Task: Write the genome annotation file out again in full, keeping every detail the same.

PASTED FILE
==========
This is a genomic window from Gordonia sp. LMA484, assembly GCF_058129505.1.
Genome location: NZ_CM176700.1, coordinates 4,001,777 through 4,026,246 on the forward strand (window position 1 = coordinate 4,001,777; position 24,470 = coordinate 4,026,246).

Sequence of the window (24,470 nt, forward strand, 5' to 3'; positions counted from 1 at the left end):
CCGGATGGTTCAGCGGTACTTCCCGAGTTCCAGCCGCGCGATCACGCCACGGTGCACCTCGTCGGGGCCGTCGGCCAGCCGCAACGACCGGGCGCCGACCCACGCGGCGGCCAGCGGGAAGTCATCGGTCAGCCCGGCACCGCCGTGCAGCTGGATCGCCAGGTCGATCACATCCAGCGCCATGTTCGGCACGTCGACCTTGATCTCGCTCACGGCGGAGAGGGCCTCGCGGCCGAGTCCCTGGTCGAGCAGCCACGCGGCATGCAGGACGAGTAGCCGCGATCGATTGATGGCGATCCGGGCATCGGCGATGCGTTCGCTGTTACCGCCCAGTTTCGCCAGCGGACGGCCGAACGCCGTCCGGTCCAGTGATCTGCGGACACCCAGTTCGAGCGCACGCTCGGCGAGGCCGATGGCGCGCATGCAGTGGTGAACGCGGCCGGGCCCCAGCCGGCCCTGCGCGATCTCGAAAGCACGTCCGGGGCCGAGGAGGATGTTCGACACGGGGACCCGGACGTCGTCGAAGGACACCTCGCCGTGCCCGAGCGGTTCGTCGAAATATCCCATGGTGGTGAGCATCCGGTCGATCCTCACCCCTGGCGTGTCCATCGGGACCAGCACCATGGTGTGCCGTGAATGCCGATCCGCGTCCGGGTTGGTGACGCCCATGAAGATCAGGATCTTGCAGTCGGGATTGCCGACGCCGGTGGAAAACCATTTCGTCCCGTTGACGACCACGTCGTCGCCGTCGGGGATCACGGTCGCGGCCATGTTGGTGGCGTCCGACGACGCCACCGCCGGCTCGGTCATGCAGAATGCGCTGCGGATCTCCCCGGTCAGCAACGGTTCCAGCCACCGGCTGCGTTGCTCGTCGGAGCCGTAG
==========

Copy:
This is a genomic window from Gordonia sp. LMA484, assembly GCF_058129505.1.
Genome location: NZ_CM176700.1, coordinates 4,001,777 through 4,026,246 on the forward strand (window position 1 = coordinate 4,001,777; position 24,470 = coordinate 4,026,246).

Sequence of the window (24,470 nt, forward strand, 5' to 3'; positions counted from 1 at the left end):
CCGGATGGTTCAGCGGTACTTCCCGAGTTCCAGCCGCGCGATCACGCCACGGTGCACCTCGTCGGGGCCGTCGGCCAGCCGCAACGACCGGGCGCCGACCCACGCGGCGGCCAGCGGGAAGTCATCGGTCAGCCCGGCACCGCCGTGCAGCTGGATCGCCAGGTCGATCACATCCAGCGCCATGTTCGGCACGTCGACCTTGATCTCGCTCACGGCGGAGAGGGCCTCGCGGCCGAGTCCCTGGTCGAGCAGCCACGCGGCATGCAGGACGAGTAGCCGCGATCGATTGATGGCGATCCGGGCATCGGCGATGCGTTCGCTGTTACCGCCCAGTTTCGCCAGCGGACGGCCGAACGCCGTCCGGTCCAGTGATCTGCGGACACCCAGTTCGAGCGCACGCTCGGCGAGGCCGATGGCGCGCATGCAGTGGTGAACGCGGCCGGGCCCCAGCCGGCCCTGCGCGATCTCGAAAGCACGTCCGGGGCCGAGGAGGATGTTCGACACGGGGACCCGGACGTCGTCGAAGGACACCTCGCCGTGCCCGAGCGGTTCGTCGAAATATCCCATGGTGGTGAGCATCCGGTCGATCCTCACCCCTGGCGTGTCCATCGGGACCAGCACCATGGTGTGCCGTGAATGCCGATCCGCGTCCGGGTTGGTGACGCCCATGAAGATCAGGATCTTGCAGTCGGGATTGCCGACGCCGGTGGAAAACCATTTCGTCCCGTTGACGACCACGTCGTCGCCGTCGGGGATCACGGTCGCGGCCATGTTGGTGGCGTCCGACGACGCCACCGCCGGCTCGGTCATGCAGAATGCGCTGCGGATCTCCCCGGTCAGCAACGGTTCCAGCCACCGGCTGCGTTGCTCGTCGGAGCCGTAG